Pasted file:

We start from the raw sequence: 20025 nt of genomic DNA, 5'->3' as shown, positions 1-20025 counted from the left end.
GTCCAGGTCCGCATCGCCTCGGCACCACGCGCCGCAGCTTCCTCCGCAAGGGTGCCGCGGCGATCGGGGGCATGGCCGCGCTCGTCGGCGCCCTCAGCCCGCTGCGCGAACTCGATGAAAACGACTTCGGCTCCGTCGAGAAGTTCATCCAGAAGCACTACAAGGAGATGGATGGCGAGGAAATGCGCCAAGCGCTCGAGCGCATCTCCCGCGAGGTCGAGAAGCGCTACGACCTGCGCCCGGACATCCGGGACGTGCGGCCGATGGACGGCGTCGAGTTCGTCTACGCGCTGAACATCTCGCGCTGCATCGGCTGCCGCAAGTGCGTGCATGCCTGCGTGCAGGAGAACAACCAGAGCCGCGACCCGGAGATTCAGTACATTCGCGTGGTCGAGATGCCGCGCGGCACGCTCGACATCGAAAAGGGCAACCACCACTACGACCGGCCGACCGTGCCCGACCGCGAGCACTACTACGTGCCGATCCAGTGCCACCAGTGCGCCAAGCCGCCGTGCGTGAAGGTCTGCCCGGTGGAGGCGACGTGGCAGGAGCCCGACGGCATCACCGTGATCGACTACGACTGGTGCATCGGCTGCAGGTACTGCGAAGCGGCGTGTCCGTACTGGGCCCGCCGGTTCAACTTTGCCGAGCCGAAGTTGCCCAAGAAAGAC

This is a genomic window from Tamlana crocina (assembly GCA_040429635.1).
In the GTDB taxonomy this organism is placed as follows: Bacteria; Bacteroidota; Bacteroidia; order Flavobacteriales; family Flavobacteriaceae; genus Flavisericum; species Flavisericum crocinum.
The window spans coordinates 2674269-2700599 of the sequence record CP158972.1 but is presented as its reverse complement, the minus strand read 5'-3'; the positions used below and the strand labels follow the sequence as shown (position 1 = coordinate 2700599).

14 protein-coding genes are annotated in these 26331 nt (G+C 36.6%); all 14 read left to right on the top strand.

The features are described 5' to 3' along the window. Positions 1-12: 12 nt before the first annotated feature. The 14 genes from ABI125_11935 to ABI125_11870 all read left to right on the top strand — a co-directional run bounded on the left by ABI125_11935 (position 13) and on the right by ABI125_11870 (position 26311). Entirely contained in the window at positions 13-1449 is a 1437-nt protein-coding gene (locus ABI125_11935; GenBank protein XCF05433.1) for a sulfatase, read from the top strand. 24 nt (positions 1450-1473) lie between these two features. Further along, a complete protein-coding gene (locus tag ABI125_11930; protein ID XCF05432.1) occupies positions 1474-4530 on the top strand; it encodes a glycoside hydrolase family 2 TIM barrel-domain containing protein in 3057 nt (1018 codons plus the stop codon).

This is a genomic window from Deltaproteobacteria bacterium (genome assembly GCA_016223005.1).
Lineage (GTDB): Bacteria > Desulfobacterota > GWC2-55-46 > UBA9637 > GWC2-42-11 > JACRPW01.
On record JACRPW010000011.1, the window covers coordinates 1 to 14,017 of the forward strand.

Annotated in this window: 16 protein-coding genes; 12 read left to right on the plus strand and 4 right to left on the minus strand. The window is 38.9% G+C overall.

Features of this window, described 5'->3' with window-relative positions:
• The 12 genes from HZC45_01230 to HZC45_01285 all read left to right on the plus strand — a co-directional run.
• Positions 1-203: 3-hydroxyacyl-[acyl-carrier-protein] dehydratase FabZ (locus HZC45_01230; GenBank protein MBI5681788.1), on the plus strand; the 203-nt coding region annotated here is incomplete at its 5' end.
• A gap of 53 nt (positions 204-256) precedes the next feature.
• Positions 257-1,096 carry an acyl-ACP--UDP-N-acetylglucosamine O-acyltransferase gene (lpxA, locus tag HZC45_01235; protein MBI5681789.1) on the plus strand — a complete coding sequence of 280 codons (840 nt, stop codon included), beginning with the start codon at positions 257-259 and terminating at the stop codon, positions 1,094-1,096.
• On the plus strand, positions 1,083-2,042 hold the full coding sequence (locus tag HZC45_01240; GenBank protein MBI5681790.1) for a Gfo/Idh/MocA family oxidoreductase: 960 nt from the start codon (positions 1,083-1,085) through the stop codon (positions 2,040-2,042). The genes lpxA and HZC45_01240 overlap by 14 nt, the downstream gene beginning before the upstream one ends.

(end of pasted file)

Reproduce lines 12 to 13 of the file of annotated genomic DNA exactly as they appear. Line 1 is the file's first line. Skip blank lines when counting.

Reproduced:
Features of this window, described 5'->3' with window-relative positions:
• The 12 genes from HZC45_01230 to HZC45_01285 all read left to right on the plus strand — a co-directional run.